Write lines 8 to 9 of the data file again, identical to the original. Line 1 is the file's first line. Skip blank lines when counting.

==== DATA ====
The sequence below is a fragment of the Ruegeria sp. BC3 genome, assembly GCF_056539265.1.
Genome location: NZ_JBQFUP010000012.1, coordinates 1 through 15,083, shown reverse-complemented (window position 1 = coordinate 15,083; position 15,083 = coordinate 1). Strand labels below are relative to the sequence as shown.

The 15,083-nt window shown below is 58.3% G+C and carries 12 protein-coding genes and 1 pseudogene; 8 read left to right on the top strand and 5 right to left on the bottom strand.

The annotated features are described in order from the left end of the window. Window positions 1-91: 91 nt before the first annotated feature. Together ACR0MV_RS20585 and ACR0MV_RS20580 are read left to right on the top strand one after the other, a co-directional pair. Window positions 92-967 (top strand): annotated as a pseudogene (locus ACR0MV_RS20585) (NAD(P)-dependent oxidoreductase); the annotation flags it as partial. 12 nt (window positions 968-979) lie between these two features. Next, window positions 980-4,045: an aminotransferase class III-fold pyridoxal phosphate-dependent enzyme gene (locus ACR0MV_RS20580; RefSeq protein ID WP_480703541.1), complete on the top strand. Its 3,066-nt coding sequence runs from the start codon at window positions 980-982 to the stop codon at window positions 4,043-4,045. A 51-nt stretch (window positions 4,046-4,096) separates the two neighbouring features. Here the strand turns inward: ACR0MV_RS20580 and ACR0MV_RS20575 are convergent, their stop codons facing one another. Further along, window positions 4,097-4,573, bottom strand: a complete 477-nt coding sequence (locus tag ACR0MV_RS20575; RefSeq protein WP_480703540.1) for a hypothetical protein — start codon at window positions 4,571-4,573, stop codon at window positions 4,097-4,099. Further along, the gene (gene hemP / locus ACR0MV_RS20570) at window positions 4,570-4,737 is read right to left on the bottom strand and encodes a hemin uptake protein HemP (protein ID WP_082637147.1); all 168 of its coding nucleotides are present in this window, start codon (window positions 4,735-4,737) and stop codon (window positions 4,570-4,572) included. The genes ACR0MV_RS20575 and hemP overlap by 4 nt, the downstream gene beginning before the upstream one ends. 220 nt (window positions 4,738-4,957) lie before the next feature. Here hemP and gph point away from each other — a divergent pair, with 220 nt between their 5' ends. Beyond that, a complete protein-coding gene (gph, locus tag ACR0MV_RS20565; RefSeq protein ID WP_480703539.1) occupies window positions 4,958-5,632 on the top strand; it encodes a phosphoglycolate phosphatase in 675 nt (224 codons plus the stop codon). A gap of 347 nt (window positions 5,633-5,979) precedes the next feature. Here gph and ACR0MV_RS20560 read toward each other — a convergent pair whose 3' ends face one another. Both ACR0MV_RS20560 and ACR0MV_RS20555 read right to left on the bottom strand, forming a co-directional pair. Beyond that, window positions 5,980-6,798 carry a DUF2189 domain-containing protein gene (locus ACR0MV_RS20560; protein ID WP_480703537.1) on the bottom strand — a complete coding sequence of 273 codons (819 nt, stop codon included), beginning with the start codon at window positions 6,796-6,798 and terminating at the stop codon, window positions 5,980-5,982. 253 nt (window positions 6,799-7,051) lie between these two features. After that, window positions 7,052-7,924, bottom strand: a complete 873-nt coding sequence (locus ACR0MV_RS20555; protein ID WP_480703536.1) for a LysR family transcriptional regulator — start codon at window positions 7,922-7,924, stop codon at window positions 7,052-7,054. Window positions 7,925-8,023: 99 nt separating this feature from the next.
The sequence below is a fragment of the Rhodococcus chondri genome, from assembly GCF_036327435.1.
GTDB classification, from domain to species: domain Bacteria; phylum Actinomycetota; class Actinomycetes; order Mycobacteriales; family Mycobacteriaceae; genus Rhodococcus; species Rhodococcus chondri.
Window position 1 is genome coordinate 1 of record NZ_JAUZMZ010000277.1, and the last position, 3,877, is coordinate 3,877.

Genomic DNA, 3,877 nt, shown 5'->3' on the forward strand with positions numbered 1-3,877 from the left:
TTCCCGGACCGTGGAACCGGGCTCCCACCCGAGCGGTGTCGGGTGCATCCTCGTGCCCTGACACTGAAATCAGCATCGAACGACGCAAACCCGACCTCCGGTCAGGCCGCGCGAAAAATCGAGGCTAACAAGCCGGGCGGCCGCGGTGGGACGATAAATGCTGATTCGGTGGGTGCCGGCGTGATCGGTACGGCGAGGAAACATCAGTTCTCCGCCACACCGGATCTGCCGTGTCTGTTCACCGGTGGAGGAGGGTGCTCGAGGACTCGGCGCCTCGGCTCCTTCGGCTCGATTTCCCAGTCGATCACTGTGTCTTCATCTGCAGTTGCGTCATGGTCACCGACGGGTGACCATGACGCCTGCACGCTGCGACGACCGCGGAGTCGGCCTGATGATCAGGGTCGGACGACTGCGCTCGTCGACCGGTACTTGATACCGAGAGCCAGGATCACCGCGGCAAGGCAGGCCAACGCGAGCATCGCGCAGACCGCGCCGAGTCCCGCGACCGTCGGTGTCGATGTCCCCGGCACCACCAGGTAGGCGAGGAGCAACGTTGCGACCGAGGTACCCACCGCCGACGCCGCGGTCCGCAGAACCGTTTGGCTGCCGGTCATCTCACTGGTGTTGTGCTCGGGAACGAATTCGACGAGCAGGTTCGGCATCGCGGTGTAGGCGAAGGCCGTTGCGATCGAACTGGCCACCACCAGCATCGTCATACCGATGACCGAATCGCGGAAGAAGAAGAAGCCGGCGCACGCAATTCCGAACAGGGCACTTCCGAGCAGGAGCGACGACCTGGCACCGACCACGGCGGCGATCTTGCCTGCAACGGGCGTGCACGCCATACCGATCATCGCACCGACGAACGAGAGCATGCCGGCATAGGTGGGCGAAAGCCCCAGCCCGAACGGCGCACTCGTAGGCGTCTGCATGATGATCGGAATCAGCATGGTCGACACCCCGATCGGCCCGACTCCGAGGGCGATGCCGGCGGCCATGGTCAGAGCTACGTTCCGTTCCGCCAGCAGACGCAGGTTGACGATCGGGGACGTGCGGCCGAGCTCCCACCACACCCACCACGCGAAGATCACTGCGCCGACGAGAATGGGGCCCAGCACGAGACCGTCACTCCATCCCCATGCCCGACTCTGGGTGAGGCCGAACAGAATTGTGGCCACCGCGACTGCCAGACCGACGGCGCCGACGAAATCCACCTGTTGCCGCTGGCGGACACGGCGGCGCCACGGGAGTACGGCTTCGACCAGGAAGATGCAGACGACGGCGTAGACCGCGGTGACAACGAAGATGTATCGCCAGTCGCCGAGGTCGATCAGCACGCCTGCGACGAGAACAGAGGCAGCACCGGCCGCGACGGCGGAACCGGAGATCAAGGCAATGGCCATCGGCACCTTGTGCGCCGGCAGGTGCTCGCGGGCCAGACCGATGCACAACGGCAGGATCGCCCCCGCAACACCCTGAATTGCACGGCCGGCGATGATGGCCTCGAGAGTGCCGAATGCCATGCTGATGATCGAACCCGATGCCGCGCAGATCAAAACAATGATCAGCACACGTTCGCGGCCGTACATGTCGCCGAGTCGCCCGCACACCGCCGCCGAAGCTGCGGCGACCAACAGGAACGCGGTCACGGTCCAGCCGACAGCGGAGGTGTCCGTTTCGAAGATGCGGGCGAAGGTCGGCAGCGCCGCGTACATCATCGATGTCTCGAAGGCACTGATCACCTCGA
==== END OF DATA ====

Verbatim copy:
Genomic DNA, 3,877 nt, shown 5'->3' on the forward strand with positions numbered 1-3,877 from the left:
TTCCCGGACCGTGGAACCGGGCTCCCACCCGAGCGGTGTCGGGTGCATCCTCGTGCCCTGACACTGAAATCAGCATCGAACGACGCAAACCCGACCTCCGGTCAGGCCGCGCGAAAAATCGAGGCTAACAAGCCGGGCGGCCGCGGTGGGACGATAAATGCTGATTCGGTGGGTGCCGGCGTGATCGGTACGGCGAGGAAACATCAGTTCTCCGCCACACCGGATCTGCCGTGTCTGTTCACCGGTGGAGGAGGGTGCTCGAGGACTCGGCGCCTCGGCTCCTTCGGCTCGATTTCCCAGTCGATCACTGTGTCTTCATCTGCAGTTGCGTCATGGTCACCGACGGGTGACCATGACGCCTGCACGCTGCGACGACCGCGGAGTCGGCCTGATGATCAGGGTCGGACGACTGCGCTCGTCGACCGGTACTTGATACCGAGAGCCAGGATCACCGCGGCAAGGCAGGCCAACGCGAGCATCGCGCAGACCGCGCCGAGTCCCGCGACCGTCGGTGTCGATGTCCCCGGCACCACCAGGTAGGCGAGGAGCAACGTTGCGACCGAGGTACCCACCGCCGACGCCGCGGTCCGCAGAACCGTTTGGCTGCCGGTCATCTCACTGGTGTTGTGCTCGGGAACGAATTCGACGAGCAGGTTCGGCATCGCGGTGTAGGCGAAGGCCGTTGCGATCGAACTGGCCACCACCAGCATCGTCATACCGATGACCGAATCGCGGAAGAAGAAGAAGCCGGCGCACGCAATTCCGAACAGGGCACTTCCGAGCAGGAGCGACGACCTGGCACCGACCACGGCGGCGATCTTGCCTGCAACGGGCGTGCACGCCATACCGATCATCGCACCGACGAACGAGAGCATGCCGGCATAGGTGGGCGAAAGCCCCAGCCCGAACGGCGCACTCGTAGGCGTCTGCATGATGATCGGAATCAGCATGGTCGACACCCCGATCGGCCCGACTCCGAGGGCGATGCCGGCGGCCATGGTCAGAGCTACGTTCCGTTCCGCCAGCAGACGCAGGTTGACGATCGGGGACGTGCGGCCGAGCTCCCACCACACCCACCACGCGAAGATCACTGCGCCGACGAGAATGGGGCCCAGCACGAGACCGTCACTCCATCCCCATGCCCGACTCTGGGTGAGGCCGAACAGAATTGTGGCCACCGCGACTGCCAGACCGACGGCGCCGACGAAATCCACCTGTTGCCGCTGGCGGACACGGCGGCGCCACGGGAGTACGGCTTCGACCAGGAAGATGCAGACGACGGCGTAGACCGCGGTGACAACGAAGATGTATCGCCAGTCGCCGAGGTCGATCAGCACGCCTGCGACGAGAACAGAGGCAGCACCGGCCGCGACGGCGGAACCGGAGATCAAGGCAATGGCCATCGGCACCTTGTGCGCCGGCAGGTGCTCGCGGGCCAGACCGATGCACAACGGCAGGATCGCCCCCGCAACACCCTGAATTGCACGGCCGGCGATGATGGCCTCGAGAGTGCCGAATGCCATGCTGATGATCGAACCCGATGCCGCGCAGATCAAAACAATGATCAGCACACGTTCGCGGCCGTACATGTCGCCGAGTCGCCCGCACACCGCCGCCGAAGCTGCGGCGACCAACAGGAACGCGGTCACGGTCCAGCCGACAGCGGAGGTGTCCGTTTCGAAGATGCGGGCGAAGGTCGGCAGCGCCGCGTACATCATCGATGTCTCGAAGGCACTGATCACCTCGA